No one foresaw, back in December 2013, that the little boy who fell ill in a village called Méliandou, in Guinea, West Africa, would be the starting point of a gruesome epidemic, one that would devastate three countries and provoke concern, fear, and argument around the planet.
Among the most puzzling aspects of Ebola virus, since its first recognized emergence almost four decades ago, is that it disappears for years at a time. Since a 1976 outbreak in what then was Zaire (now the Democratic Republic of the Congo) and a simultaneous episode with a closely related virus in what was then southern Sudan (now South Sudan), the sequence of Ebola events, large and small, has been sporadic. During one stretch of 17 years (1977-1994) not a single confirmed human death from infection with Ebola virus occurred. This is not a subtle bug that simmers delicately among people, causing nothing more than mild headaches and sniffles. If it had been circulating in human populations for those 17 years, we would have known.
A virus can’t survive for long, or replicate at all, except within a living creature. That means it needs a host—at least one kind of animal, or plant, or fungus, or microbe, whose body serves as its primary environment and whose cell machinery it can co-opt for reproducing. Some harmful viruses abide in nonhuman animals and only occasionally spill into people. They cause diseases that scientists label zoonoses. Ebola is a zoonosis, an especially nasty and perplexing one—killing many of its human victims in a matter of days, pushing others to the brink of death, and then vanishing. Where does it hide, quiet and inconspicuous, between outbreaks?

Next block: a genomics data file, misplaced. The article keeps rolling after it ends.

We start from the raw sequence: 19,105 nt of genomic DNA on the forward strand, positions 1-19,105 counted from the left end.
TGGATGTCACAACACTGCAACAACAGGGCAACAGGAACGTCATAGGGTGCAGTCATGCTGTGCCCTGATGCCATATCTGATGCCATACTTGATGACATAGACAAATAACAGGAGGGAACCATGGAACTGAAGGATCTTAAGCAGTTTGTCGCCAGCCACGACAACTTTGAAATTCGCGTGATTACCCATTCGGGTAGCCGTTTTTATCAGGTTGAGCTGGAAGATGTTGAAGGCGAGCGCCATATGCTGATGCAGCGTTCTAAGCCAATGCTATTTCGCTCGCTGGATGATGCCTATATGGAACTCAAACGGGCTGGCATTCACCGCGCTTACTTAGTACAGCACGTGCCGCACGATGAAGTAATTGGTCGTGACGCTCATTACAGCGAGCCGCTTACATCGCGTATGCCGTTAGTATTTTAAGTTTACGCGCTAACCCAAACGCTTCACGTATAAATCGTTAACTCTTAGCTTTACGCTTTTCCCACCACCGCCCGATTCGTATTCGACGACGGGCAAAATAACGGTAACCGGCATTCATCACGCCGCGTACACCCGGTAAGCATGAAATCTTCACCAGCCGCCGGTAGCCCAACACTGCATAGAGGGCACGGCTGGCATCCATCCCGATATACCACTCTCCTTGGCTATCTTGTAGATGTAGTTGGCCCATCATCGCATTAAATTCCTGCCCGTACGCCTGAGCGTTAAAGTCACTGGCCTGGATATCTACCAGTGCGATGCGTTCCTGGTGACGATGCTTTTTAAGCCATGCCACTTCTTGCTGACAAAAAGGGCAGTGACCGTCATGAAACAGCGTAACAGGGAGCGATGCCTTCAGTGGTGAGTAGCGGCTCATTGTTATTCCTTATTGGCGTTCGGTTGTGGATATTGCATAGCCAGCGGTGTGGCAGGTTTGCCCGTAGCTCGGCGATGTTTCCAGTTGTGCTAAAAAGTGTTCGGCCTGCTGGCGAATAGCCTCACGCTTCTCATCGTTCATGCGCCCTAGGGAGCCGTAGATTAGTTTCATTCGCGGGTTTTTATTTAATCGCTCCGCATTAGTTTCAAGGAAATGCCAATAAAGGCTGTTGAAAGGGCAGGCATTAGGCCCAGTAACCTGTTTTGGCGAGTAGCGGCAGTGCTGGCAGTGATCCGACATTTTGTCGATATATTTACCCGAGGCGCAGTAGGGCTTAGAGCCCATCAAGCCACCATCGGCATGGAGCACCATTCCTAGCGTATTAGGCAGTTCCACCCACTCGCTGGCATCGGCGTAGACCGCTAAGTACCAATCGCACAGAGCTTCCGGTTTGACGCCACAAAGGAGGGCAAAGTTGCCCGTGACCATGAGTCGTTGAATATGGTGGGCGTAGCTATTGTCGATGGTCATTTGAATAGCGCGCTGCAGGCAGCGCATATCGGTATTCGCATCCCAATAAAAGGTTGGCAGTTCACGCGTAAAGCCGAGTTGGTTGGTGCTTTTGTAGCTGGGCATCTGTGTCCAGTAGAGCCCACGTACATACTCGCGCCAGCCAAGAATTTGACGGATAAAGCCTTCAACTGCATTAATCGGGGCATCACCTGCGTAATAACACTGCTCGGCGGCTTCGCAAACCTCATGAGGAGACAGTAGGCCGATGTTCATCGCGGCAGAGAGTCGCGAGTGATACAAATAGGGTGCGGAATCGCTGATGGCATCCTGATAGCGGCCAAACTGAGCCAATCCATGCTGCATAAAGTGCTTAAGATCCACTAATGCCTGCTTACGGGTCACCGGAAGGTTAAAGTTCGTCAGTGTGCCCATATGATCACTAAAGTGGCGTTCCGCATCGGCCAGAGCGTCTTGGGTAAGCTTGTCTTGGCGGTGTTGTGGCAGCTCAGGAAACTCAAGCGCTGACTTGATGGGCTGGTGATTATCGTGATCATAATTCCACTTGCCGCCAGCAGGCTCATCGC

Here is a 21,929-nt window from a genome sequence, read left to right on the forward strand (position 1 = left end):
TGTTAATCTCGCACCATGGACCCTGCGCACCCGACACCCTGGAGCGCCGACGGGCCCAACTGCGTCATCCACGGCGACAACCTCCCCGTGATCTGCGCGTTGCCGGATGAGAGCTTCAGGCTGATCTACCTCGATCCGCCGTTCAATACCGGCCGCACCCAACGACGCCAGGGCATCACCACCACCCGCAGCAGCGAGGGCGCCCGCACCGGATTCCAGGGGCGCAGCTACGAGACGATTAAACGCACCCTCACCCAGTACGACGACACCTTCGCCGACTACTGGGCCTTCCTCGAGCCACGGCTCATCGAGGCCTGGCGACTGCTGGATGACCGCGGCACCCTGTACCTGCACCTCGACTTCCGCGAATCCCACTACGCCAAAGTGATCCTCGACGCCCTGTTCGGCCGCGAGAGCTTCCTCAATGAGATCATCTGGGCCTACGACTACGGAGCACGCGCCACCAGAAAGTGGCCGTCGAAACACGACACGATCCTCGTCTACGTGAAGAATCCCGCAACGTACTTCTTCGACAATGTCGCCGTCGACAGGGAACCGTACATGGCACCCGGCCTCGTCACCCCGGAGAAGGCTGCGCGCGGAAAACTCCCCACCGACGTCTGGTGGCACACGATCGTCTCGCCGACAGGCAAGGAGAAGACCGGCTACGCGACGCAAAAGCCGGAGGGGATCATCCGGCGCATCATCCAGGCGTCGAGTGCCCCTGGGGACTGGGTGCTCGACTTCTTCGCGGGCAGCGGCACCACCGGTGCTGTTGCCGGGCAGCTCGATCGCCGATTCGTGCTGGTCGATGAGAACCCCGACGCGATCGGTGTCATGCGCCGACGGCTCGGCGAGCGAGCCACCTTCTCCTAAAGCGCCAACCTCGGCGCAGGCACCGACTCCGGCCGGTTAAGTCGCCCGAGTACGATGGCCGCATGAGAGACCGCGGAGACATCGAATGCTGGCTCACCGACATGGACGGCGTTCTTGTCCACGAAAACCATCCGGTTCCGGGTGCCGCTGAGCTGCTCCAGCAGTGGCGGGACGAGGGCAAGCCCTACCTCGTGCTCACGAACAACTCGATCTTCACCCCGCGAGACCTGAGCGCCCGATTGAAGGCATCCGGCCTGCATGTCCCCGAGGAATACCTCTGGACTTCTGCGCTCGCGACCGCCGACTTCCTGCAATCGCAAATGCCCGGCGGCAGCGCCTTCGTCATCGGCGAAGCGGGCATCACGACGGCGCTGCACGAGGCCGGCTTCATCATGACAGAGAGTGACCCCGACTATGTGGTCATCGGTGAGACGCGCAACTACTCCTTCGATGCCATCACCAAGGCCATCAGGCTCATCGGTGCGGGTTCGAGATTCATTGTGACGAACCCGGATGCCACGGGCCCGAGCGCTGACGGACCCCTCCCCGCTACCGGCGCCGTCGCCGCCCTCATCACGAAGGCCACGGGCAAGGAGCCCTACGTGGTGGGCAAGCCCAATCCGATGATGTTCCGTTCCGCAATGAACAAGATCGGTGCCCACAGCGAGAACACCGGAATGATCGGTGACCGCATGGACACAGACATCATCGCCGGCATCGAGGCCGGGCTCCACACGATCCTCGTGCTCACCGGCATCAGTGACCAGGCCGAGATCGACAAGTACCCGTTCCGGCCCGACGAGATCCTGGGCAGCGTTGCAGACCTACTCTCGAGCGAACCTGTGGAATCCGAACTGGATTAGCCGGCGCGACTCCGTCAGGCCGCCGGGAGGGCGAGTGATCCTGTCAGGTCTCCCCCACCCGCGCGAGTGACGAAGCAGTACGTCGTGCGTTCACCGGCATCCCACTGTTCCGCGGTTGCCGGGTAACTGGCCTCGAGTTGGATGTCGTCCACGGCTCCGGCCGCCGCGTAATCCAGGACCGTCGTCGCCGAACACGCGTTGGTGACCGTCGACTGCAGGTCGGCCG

The GLP aggregated and excerpted this blog/article to reflect the diversity of news, opinion and analysis. Read full, original post: Seeking the Source of Ebola